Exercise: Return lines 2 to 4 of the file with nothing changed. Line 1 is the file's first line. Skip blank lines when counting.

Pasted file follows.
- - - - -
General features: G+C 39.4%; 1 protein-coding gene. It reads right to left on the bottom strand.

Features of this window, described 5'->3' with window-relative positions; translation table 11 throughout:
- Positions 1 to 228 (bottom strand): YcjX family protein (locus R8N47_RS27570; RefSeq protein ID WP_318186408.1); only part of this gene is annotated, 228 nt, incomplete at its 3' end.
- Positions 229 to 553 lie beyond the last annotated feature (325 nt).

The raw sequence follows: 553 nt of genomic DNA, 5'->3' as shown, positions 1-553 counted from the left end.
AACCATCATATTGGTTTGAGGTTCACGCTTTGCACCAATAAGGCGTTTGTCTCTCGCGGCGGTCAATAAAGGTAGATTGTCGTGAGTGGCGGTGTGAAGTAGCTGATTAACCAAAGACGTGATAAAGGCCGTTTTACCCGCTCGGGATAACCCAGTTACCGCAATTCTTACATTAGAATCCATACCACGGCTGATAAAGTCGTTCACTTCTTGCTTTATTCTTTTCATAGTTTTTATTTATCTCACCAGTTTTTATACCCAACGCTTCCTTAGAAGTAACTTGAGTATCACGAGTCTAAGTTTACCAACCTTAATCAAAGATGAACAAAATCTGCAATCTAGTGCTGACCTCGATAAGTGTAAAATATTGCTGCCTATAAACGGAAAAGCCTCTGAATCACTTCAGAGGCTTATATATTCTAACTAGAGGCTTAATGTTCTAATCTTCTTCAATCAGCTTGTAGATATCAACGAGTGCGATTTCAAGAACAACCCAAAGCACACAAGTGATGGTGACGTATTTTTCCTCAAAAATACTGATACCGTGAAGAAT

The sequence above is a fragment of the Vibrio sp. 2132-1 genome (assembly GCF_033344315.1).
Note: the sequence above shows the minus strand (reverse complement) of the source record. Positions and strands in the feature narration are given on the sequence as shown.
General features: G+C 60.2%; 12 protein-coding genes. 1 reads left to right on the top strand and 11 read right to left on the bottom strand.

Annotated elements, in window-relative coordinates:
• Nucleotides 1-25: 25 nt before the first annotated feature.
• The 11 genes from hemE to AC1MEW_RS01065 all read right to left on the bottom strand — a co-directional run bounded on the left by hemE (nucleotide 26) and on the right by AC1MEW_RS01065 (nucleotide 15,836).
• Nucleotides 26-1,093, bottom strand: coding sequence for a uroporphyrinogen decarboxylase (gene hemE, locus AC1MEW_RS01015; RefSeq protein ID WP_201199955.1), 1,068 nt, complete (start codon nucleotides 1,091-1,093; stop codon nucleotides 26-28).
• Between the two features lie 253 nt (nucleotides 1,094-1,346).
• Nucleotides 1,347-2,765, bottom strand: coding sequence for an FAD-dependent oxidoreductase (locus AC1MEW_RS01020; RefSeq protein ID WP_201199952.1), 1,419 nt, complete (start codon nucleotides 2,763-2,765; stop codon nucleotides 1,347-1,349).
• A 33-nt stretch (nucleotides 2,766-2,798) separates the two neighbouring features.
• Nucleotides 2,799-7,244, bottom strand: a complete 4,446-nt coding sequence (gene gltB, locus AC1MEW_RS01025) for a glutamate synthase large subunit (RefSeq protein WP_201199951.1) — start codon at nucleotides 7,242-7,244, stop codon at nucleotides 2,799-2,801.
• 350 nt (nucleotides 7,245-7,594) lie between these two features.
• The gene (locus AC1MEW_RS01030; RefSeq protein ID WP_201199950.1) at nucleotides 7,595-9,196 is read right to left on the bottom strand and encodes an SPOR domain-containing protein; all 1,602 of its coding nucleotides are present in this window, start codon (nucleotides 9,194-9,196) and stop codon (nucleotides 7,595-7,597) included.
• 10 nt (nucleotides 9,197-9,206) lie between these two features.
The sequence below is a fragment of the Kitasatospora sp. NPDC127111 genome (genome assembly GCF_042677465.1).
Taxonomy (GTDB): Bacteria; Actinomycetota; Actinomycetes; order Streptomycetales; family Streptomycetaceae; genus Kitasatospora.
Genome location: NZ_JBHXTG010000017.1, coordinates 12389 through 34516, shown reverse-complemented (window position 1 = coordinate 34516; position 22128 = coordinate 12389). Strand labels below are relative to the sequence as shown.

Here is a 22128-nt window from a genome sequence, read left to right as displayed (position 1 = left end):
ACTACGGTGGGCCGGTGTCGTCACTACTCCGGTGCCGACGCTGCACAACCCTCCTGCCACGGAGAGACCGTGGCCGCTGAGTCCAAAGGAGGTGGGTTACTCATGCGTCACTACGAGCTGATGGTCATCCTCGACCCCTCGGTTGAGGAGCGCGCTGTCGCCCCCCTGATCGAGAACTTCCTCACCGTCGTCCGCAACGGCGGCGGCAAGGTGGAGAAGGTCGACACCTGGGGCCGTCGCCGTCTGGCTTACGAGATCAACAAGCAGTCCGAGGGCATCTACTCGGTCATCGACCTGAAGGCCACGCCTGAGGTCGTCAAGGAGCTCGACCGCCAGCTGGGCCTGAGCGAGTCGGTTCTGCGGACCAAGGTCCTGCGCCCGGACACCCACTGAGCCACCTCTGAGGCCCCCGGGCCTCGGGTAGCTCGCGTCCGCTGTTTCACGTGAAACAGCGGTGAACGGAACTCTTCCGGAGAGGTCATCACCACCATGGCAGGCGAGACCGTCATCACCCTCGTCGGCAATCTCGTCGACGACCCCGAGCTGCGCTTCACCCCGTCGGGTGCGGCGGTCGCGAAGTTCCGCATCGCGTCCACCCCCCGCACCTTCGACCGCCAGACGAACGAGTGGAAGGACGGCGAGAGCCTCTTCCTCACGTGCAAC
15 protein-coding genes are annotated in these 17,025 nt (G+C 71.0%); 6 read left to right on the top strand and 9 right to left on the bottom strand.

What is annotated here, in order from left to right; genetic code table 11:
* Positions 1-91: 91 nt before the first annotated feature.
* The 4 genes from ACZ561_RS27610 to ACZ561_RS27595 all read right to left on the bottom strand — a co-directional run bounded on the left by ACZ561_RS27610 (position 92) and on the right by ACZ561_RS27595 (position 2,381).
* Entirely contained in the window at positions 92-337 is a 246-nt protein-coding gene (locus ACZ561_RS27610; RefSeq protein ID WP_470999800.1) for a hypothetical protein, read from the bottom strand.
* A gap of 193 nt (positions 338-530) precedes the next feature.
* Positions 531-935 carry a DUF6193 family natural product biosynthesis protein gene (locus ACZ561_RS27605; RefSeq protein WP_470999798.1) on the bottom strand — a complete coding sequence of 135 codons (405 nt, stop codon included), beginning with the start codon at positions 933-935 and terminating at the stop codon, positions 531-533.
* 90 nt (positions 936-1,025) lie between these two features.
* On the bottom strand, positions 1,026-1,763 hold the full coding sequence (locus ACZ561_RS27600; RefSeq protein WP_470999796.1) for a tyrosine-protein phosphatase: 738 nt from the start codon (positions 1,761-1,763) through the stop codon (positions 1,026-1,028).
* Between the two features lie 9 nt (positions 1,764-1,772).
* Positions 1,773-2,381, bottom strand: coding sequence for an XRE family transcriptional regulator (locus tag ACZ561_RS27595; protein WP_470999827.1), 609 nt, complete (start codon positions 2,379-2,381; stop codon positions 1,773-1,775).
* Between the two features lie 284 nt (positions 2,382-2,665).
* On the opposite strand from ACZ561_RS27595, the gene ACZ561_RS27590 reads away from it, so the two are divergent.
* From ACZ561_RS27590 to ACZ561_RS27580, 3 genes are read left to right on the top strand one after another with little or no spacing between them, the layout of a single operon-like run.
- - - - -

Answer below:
Features of this window, described 5'->3' with window-relative positions; translation table 11 throughout:
- Positions 1 to 228 (bottom strand): YcjX family protein (locus R8N47_RS27570; RefSeq protein ID WP_318186408.1); only part of this gene is annotated, 228 nt, incomplete at its 3' end.
- Positions 229 to 553 lie beyond the last annotated feature (325 nt).